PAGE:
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Hide your browsing history from your ISP so they don’t sell your info

Presented by ExpressVPN

Presented by ExpressVPN

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Do you ever wonder how much information your ISP gathers from your browsing habits? Worse yet, how much of it could be sold to advertisers?

These are the tough things we have to deal with in today’s always-connected world. The sad thing is that there is no legislation to protect how ISPs can use your intercepted personal data as it passes through the systems.

So what are your options if you’d like to be online and not feel your ISP is constantly tracking your every move? Using best practices for security, your data and browsing habits can help prevent others from intercepting your browsing history.

What does my ISP know about my browsing history?

It’s important to remember that ISPs record everything you browse and download to your internet-enabled devices. ISPs track and record data through your IP address, port numbers and DNS address.

ISPs analyze this data to see websites you frequent, who you converse with and any downloads you performed. While discovering what you’ve downloaded or browsed requires a little extra effort on their end, it can be done. ISPs use something called deep packet inspection (DPI) to inspect each data packet and allow it to read the contents of your browsing history.

As ISPs gain access to your browsing records, they can access geographic locations, financial data, health data, download actions, private emails, conversations, spouse and children’s info and whatever else they can discover. Due to FTC laws, it’s disturbing that it’s not illegal for ISPs to sell this information to a third party or the highest bidder.

With this specific information at their fingertips, ISPs can also show you targeted ads tailored to your browsing patterns. The same technology lets them keep a view of your location by monitoring your geolocation data.

ISPs worldwide can then sell your private data to vendors, advertisers and other third parties. Ever notice when you’ve been looking for that new tech gadget, and then ads are oddly tailored to that wherever you go?

Isn’t incognito mode still private?

While incognito mode is primarily thought of as a de facto means of privacy, this isn’t the case. The long and the short of it is while using a browser’s private or incognito mode selection will prevent that particular session from displaying in your local browser history, your ISP can still track you by utilizing your IP address.

It is still a helpful feature, but more so if you’re using someone else’s computer or want to keep specific search queries out of your browser history. But again, private or incognito browsing isn’t as private as it leads on to be.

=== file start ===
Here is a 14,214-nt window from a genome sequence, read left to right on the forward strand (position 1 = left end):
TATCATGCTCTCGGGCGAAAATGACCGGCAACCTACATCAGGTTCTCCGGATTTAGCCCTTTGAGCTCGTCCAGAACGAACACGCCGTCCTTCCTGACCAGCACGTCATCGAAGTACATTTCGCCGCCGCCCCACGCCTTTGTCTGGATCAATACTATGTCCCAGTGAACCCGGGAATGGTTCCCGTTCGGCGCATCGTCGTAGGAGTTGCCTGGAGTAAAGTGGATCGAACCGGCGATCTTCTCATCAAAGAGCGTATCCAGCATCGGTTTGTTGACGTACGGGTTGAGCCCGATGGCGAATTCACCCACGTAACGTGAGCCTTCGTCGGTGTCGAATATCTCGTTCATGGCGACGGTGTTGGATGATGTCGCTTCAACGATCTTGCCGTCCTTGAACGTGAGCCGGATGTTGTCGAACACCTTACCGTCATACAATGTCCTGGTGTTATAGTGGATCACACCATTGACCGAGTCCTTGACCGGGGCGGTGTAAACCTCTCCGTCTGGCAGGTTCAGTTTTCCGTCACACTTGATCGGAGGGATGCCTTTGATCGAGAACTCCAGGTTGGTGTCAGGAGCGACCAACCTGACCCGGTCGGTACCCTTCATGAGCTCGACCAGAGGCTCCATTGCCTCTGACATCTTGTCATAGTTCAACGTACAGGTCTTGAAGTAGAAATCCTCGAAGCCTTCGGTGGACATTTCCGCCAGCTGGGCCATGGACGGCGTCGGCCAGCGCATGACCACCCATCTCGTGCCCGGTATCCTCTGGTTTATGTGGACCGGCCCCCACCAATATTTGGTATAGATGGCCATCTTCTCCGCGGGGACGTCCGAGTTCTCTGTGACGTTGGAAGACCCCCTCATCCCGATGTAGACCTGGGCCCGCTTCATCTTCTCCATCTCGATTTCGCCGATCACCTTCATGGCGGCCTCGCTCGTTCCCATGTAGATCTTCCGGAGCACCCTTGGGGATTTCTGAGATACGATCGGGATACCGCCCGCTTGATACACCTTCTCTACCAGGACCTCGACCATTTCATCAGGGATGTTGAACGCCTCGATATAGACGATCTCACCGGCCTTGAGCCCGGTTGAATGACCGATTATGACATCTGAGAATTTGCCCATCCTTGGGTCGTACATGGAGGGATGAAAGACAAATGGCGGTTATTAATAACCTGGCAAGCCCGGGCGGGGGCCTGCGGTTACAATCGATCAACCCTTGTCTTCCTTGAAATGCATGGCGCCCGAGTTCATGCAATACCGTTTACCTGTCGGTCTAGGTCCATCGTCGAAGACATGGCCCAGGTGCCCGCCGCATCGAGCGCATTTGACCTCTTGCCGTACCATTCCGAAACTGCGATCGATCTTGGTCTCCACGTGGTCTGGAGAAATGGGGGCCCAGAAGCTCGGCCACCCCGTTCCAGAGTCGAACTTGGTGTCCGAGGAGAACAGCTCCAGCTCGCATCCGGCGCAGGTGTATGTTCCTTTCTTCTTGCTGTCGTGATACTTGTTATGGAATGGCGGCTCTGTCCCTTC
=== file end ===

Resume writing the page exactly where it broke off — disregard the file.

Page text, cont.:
Here are some options to keep your browsing to yourself.

1. Use a VPN

A virtual private network or VPN is your best friend in securing privacy as it encrypts and funnels internet traffic. So it doesn’t allow anyone, including the government or your ISP, to read the contents of your web traffic.

Another benefit of using a VPN is that it hides you from your ISP as you connect to the VPN server. The ISP can see that you’ve established a VPN connection, but it cannot see the contents of your web traffic, as it’s encrypted.

Kim’s recommendation is our sponsor, ExpressVPN. It’s blazing fast, so you won’t sacrifice speed to get your privacy back. You can get an extra three months free with a year using Kim’s special link,

2. Try a specialized browser

Using specialized browsers like Tor Browser is beneficial for a variety of reasons. Using the Tor browser jumps your internet connections through various nodes, making it difficult for your ISP to track you. Tor is slightly slower than something like the Epic Privacy Browser, which is built on the Chromium platform, similar to Google Chrome.

Epic Privacy Browser offers privacy features such as a do not track headers. It hides your IP address through a built-in proxy, blocks plug-ins and third-party cookies and doesn’t retain history. It can also detect and block ad networks, social networks, and web analytics.

3. Browse secure sites only

Websites that use HTTP do not protect visitors and aren’t secure. Whereas HTTPS, or hypertext transfer protocol secure, encrypt the website’s contents, making it difficult for your activities to be intercepted.

If a site doesn’t have HTTPS, you can always try the browser extension HTTPS Everywhere to secure your privacy as it automatically switches HTTP websites to HTTPS.

4. Stay away from public Wi-Fi that isn’t secure

If you’re a public Wi-Fi user, you are putting yourself at risk. With ISPs having the ability to sell your browsing history to anyone, subjects using unrestricted Wi-Fi are more at danger of information gathering.

5. Don’t check in or tag your location

If you’re tempted to check in to your favorite restaurant or any other place that allows that sort of thing, don’t, as your location is likely being tracked by your network provider.

Where you choose to spend your time can reveal a lot of personal information that could be used to target you. So avoid tagging your location everywhere you go.

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